MEPS 151:225-236 (1997)  -  doi:10.3354/meps151225

Effects of habitat on settlement, growth, predation risk and survival of a temperate reef fish

Tupper M, Boutilier RG

We measured adult density, settlement, post-settlement survival, recruitment success, predation risk and growth rate of the cunner Tautogolabrus adspersus in 4 distinct habitat types (rocky reef, cobble, seagrass and sand) in St. Margaret's Bay, Nova Scotia, Canada. Settlement was not affected by habitat type or by adult density. Post-settlement survival, recruitment success (defined as the density of juveniles present after an arbitrary period following settlement) and adult density varied with habitat and were positively correlated with habitat complexity. This pattern was diametrically opposed to the pattern of predation risk, which was negatively correlated with habitat complexity. Growth of juvenile cunner differed between habitats but was unrelated to habitat complexity. Since the initial pattern of settlement was dramatically altered within a very short time, we concluded that habitat-mediated post-settlement processes play an important role in the population dynamics of cunner. The results of this study demonstrate the importance of habitat in determining growth rates, rates of post-settlement mortality and recruitment success.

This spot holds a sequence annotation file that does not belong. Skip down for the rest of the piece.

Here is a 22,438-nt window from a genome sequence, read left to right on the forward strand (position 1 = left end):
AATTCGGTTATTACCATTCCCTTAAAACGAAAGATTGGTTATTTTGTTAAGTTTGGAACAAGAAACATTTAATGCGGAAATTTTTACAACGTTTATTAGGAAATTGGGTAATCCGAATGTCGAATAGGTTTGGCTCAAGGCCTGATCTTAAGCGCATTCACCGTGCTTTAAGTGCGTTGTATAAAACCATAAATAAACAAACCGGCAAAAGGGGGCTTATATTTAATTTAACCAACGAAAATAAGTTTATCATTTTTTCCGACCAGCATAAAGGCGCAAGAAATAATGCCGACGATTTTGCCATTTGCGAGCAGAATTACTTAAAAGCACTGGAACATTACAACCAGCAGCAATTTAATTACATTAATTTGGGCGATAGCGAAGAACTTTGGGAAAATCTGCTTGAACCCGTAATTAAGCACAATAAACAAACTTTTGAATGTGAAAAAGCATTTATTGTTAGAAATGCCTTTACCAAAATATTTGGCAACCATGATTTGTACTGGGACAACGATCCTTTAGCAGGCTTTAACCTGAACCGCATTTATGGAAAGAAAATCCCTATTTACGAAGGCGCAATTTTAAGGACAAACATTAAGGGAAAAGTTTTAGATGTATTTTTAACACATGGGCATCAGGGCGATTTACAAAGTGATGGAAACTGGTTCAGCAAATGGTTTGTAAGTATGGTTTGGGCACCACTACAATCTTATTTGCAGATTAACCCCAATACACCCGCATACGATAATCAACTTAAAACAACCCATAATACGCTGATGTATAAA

Growth · Habitat · Mortality · Predation · Reef fish


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